Editor in Chief: Moh. Reza Huwaida Monday, June 17th, 2019

Presidential Elections: Threatened by A Chaotic Technical and Managerial Legacy

While the Independent Election Commission is effortlessly trying to process the National Parliament elections of Afghanistan, and has not announced its results yet, UNAMA has asked the IEC to develop an announce the Afghan Presidential elections Schedule.
The Five year term of President Ghani will end by next 8 months. And based on the Afghanistan constitution, the presidential elections shall be held 2 months prior to the end of the tenure of the current president.  However, the Independent electoral Commission has said it was working on finalizing the presidential elections schedule.
The use of electoral processes to choose the occupants of major public offices has been one of the most striking features of Afghanistan’s post-2001 political transition. Thus, Afghanistan will hold its next presidential election on April 20, 2019. However, the last presidential election in 2014 produced no clear winner after accusations of massive electoral fraud by supporters of both Ghani and his rival, Abdullah Abdullah. As the lengthy dispute between Abdullah and Ghani over the June 14 poll had threatened Afghanistan’s first democratic transfer of power just months before foreign troops were to withdraw. Alarmed by the impasse, the Obama administration dispatched Kerry to Kabul to mediate. Therefore, after months of argument, the two rivals signed up to a U.S.-brokered deal forming a national unity government, in which Ghani took the presidency and Abdullah took the specially created post of chief executive. 
There is indeed a mystery surrounding the question of the prospects for free, fair, transparent and credible presidential elections in Afghanistan due to different technical and managerial deficiencies the country just experienced in the National Parliamentary elections. And more or less, beyond physical security are questions about the technical security — and transparency — of the election, which will be conducted using a new biometrics system in 2019.  The Afghan parliamentary election was a chaotic one. Because many polling centers failed to open or opened late on October 2o, the Independent Election Commission (IEC) ruled that some could also open the next day. However, only some actually opened the next day and voters were presented with the same bureaucratic and technical difficulties as the first day.  As a result, it came under scathing criticism from the Election Complaints Commission about its management of the election. Then the decision of the Complaint Commission to falsify non-biometric votes further complicated the situations, because many people voted using the previous system, as there was no functional biometric system in many polling stations.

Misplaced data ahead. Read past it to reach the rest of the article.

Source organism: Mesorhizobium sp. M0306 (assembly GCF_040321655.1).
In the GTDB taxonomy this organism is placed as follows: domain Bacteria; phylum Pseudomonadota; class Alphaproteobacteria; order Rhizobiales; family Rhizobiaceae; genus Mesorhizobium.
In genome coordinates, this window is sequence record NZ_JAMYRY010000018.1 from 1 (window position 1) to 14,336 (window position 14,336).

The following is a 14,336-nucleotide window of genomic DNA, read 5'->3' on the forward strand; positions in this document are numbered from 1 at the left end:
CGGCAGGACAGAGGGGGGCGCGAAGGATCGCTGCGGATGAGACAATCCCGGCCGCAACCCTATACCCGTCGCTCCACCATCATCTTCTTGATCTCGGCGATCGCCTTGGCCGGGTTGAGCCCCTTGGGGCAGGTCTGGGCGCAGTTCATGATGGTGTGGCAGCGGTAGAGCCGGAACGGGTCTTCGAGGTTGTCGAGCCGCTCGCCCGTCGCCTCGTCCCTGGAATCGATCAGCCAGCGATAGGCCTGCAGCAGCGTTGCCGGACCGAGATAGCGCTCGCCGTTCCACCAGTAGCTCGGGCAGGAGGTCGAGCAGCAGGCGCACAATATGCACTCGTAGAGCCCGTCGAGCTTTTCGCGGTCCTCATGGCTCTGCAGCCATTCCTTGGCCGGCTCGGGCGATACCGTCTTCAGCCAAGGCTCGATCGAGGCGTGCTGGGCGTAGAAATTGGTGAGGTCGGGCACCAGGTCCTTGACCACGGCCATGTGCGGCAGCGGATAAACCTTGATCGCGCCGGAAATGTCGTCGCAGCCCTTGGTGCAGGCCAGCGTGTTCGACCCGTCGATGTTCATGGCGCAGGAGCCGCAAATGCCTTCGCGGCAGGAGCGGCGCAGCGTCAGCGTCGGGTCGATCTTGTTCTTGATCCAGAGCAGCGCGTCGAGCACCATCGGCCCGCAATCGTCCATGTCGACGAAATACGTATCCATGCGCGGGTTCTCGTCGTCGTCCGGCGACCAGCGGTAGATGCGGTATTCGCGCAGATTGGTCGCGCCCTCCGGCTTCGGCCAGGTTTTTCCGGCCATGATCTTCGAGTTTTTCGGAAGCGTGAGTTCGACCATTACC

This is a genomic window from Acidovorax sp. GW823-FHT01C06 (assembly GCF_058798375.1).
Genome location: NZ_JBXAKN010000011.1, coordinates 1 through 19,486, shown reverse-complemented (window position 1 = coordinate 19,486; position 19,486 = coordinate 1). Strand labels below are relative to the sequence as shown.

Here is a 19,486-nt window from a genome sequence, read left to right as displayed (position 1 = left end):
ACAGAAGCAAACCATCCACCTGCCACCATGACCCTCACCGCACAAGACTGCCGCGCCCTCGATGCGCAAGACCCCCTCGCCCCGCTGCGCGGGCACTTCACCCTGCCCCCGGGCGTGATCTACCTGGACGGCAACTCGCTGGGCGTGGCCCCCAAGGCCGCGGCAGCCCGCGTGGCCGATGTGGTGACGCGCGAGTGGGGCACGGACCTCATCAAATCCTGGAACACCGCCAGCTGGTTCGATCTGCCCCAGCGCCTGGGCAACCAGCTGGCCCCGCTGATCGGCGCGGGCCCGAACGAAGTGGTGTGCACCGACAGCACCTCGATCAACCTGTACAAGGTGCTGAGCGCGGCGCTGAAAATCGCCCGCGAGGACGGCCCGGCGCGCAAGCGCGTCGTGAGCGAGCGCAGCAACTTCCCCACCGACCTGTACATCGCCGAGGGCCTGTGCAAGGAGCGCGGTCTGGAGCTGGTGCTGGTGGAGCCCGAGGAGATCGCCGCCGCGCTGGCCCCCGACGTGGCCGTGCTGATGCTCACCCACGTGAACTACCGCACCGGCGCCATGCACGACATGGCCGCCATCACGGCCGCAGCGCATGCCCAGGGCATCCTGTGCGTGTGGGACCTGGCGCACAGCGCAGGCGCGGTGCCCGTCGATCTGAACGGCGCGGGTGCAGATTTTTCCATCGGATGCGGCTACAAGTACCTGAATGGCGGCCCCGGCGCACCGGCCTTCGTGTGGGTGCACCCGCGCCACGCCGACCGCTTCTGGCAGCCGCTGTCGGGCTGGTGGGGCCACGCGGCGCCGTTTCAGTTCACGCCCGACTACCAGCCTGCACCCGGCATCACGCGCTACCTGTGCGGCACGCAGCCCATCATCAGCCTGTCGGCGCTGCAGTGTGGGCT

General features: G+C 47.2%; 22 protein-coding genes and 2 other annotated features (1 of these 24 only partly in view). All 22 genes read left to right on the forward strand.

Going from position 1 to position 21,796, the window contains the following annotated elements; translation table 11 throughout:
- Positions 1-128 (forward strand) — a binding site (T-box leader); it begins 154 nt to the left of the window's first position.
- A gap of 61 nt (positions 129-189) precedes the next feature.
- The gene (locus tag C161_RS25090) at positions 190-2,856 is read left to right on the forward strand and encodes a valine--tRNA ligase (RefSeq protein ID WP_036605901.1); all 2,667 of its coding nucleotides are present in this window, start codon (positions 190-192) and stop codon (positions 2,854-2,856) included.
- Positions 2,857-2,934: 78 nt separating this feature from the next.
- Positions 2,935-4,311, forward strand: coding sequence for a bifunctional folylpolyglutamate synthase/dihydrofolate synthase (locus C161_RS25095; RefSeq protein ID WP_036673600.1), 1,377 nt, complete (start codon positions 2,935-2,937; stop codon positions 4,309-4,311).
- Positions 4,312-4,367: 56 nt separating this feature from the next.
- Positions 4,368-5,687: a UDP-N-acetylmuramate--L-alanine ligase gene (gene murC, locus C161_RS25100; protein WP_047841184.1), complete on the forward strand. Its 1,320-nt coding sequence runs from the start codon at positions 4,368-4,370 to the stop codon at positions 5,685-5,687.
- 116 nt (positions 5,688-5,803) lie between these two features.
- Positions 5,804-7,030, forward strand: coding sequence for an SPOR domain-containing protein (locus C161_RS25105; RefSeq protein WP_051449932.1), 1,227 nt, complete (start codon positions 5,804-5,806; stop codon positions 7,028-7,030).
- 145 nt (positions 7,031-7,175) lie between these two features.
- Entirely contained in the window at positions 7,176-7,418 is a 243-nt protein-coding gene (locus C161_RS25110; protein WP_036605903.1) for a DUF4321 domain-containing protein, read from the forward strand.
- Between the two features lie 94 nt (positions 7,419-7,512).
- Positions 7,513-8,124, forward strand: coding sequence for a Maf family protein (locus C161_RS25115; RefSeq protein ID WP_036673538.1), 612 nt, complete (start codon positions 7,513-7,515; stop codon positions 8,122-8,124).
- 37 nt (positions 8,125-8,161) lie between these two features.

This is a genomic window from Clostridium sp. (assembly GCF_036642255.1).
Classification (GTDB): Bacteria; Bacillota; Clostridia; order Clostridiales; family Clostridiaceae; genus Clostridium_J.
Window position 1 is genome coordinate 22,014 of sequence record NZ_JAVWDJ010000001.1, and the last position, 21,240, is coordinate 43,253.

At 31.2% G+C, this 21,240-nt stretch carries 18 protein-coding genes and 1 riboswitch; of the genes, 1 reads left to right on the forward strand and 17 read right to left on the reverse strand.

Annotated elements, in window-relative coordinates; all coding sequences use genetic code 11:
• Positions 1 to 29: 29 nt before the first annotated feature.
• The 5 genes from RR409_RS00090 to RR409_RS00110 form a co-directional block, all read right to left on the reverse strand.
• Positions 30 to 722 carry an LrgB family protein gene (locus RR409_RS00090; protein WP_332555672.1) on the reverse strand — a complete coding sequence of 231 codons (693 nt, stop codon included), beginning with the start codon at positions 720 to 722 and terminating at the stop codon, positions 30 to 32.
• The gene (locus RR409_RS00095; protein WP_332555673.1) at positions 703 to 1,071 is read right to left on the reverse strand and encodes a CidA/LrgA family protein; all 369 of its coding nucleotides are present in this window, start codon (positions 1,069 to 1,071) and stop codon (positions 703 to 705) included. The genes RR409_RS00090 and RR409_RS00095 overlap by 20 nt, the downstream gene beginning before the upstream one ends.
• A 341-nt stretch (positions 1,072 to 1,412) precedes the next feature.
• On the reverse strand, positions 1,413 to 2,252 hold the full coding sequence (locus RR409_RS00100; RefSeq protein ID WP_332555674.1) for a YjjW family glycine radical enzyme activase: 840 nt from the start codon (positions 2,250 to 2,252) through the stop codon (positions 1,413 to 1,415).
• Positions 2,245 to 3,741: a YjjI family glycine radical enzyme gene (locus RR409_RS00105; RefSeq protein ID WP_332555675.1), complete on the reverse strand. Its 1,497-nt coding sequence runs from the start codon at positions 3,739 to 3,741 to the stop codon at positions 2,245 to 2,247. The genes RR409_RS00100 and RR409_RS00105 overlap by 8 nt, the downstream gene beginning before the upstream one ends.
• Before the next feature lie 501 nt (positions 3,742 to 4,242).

As a result, The Afghan citizens and the international community recall that the Afghan Government, political leaders, and the Independent Electoral Commission and Electoral Complaints Commission carry the primary responsibility to create the necessary conditions for credible elections to take place in 2019.This underscore the importance of developing sustainable democratic institutions in Afghanistan based on inclusive, transparent and credible elections, and stress the need to promote the full and safe participation of women as well as members of minority groups, including ethnic, religious and linguistic minorities, both as voters and candidates.
In terms of electoral observation, It is vital that civil society to conduct observation at every polling station to monitor voting, counting, tabulating, and transmission of results. And also appropriate electoral observation missions shall be in place, and the international partners shall provide support at the request of the Afghan Government, and all parties shall facilitate and respect the observers’ work.
In many ways, the parliamentary elections this month were a test run for the presidential elections planned for 2019. As it has been termed as an absolute failure in electoral management, the Afghan government and international community shall develop a comprehensive electoral plan to address the technical and managerial shortfalls in order to have a fair, free, credible and transparent presidential election in 2019.